One has been called “torture porn,” and the other, a Christmas classic. But what if I told you that one film’s antagonist is actually a model citizen? And what if the other’s protagonist is actually a suburban psycho?...
...For the unfamiliar, Jigsaw (Tobin Bell) is the terminally ill mastermind behind the torture traps in the infamous Saw franchise. Kevin Mcallister (Macaulay Culkin) is a child who defends his home from burglars in Home Alone. Two characters from two polar opposite genres couldn’t possibly have anything in common. C…could they? Through painstaking research, I have deduced that these two exhibit similar traits, but one is far more sinister than the other.
Let’s answer this question once and for all: Is Jigsaw or Kevin McCallister the bigger psychopath?
Let’s start with their similarities.
(NOTE: THE FOLLOWING IS IN GOOD FUN AND NOT MEANT TO BE TAKEN SERIOUSLY)
Both Jigsaw and Kevin are driven by a sense of injustice. Jigsaw’s purpose is to teach the worst members of society a lesson through torture. Kevin feels as if his entire family and the world are against him. Both feel that they are being slighted and instead of talking to a therapist, they decide to fight back. Both craft devilish traps that torture and maim their adversaries. They weaponize their intellect to punish those who have wronged them, but the reason for this punishment is ultimately what sets them apart.
Jigsaw’s traps are undoubtedly more fatal. Razor-wire mazes and bear trap headgear being about as deadly as you could imagine a trap to be. Yet for their inherent aggressiveness, Jigsaw’s traps can be escaped. His victims always have an opportunity to free themselves from the trap, no matter how painful and debilitating it may be.
This is not something that Kevin can say about his house of horrors.
Kevin never allows the Wet Bandits who break into his home an opportunity to repent for their crimes. He never attempts to teach them a life lesson or steer their morality in a new direction. Instead, his one and only priority is to brutalize these flawed men. At no point was Kevin forced to resort to booby traps. Rather than calling the police or fire department or telling someone in town (we know from his trip to the pharmacy that his town isn’t empty), he chooses to handle the criminals himself. He chooses to physically brutalize them, rather than allowing the justice system to handle them. He is a vigilante.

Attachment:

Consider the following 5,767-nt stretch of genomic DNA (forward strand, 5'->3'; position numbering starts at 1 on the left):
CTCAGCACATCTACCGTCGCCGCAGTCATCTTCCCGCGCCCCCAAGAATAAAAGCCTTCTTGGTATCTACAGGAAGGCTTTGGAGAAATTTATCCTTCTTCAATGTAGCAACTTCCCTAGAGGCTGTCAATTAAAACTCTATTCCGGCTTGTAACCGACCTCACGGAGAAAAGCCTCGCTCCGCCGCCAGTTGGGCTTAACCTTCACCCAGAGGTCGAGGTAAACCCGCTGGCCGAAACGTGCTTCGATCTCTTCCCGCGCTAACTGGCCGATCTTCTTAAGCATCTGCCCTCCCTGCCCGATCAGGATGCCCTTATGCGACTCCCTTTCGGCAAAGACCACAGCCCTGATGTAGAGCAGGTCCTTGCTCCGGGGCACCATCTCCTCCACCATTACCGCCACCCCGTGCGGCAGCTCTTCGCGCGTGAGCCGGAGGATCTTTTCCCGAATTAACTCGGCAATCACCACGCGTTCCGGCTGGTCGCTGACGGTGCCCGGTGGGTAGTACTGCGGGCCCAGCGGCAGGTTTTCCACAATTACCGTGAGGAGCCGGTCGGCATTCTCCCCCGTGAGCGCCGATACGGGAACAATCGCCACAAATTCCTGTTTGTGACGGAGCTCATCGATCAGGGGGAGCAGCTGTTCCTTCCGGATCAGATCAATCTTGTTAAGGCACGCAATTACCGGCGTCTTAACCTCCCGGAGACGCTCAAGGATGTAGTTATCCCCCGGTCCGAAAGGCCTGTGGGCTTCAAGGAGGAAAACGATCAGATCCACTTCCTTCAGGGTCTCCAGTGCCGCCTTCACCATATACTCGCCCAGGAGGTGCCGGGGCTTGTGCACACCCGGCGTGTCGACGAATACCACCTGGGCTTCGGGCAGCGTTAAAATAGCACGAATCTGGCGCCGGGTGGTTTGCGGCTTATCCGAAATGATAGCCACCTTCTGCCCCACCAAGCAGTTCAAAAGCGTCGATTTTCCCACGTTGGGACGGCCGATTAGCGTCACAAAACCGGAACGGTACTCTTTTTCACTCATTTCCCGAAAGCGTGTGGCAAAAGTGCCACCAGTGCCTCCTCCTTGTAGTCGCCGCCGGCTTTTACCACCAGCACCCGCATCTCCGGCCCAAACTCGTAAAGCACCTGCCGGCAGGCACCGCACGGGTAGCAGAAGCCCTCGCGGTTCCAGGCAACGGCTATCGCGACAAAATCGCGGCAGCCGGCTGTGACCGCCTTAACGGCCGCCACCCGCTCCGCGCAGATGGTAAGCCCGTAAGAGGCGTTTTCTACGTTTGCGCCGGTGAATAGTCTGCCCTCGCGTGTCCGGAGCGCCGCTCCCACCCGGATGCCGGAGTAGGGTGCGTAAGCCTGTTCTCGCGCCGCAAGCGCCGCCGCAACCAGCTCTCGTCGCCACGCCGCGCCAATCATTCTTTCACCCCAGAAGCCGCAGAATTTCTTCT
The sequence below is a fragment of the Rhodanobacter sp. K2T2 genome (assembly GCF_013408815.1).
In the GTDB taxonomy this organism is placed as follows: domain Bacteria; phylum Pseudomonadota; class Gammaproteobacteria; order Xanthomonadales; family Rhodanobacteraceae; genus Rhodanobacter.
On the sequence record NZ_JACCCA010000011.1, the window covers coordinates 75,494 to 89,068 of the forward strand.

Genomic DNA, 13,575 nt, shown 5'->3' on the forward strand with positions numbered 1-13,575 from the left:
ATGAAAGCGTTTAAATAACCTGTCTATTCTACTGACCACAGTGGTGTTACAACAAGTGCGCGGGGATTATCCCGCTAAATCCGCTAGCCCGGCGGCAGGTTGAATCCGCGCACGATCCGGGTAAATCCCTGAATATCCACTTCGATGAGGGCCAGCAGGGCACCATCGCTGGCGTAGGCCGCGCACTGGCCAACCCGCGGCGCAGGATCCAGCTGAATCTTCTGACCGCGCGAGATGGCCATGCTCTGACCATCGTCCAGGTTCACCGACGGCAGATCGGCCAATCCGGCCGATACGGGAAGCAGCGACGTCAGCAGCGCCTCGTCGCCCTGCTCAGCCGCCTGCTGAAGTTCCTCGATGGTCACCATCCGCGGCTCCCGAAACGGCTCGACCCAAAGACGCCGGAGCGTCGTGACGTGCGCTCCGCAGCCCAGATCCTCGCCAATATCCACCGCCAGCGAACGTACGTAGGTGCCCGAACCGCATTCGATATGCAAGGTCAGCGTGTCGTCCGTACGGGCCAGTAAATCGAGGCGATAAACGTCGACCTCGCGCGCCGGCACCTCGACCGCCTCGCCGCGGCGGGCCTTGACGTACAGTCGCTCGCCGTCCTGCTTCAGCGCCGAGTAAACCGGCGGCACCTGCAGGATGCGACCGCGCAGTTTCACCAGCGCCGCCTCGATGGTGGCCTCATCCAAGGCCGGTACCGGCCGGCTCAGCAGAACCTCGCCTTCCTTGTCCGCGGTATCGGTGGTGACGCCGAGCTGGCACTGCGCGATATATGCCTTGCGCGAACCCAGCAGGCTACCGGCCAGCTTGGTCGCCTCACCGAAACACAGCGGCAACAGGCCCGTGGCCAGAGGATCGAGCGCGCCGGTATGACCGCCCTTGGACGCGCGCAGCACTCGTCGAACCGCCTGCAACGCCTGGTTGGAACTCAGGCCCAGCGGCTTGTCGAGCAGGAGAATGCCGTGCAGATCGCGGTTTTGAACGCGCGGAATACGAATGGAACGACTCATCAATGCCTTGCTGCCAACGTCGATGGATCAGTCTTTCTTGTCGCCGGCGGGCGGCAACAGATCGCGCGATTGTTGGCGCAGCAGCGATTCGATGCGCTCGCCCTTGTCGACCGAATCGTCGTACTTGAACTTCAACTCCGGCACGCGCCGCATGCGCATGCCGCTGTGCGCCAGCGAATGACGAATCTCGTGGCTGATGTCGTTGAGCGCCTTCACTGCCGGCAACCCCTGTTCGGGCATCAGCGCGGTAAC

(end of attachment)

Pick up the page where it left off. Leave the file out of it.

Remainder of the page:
There is also the problematic reality that Kevin is a child. I’m 28, and would absolutely shit myself if two men broke into my house while I was home alone. Not proud of it, but I am nothing if not a realist. Does Kevin? Nope. The kid is stone cold cool, mostly calm, and collected. He’s more afraid of the roaring boiler in his basement than two potential killers. He decides to rig his house with booby-traps; repurposed toys and appliances to burn, break, and penetrate the intruders.
For as sadistic as Jigsaw’s traps are, at least they would kill their victim once the allotted time for them to solve it ran out. None of Kevin’s traps are fatal. In fact, they are designed to ensure the Wet Bandits will survive each and every blow. Kevin is about inflicting a variety of non-fatal pain on his victims, ranging from icy steps to a blow torch to tar and feathering them. The type of pain associated with these injuries compound and form lifelong health complications that unemployable criminals would never be able to afford healthcare for.
It’s similar to when Batman says he is above killing, but then has no problem shattering countless kneecaps and vertebras. While not killing is admirable, kneecaps and vertebras are kind of an important part of life.
The finality of Jigsaw’s traps ultimately shows he is far more merciful than Kevin, who gleefully submits his prey to lifelong health complications.
In this regard, Jigsaw is a humanitarian, really.
There is also the unavoidable truth that outside of their penchant for traps and bloodshed, one is a criminal and one is not. As far as we know, outside of his traps and abductions, Jigsaw is a model citizen without a criminal record. As far as we know, outside of Kevin defending his home, he is a thief. Deciding to steal a toothbrush from a small business, rather than a big pharma chain, shows Kevin sides with major corporations, and thus is a capitalist bootlicking predator.
Whether or not the Wet Bandits ever decided to burglarize his home, Kevin would have still stolen the toothbrush. His excuse is because what, he was scared? Please. Meanwhile, had Jigsaw not developed a terminal illness, he wouldn’t have become a serial killer. He would have continued his life as just another hardworking citizen.
Given this evidence, I hereby find that Kevin McCallister is the bigger psychopath of the two. His path to psycho status was accelerated when the Wet Bandits picked his house to rob, but there are enough indications that it was in his nature to become what he is. While both Kevin and Jigsaw believe in vigilantism, one looks to reform those they target, while the other basks in the brutality he inflicts. I feel for the McCallister family, as they did all the things good parents are supposed to do. Provide a roof, food, and education to their child in the hopes that they would grow to do the same for their kids.
But in Kevin’s case, there is simply no fixing pure unadulterated evil.
By Jay Krieger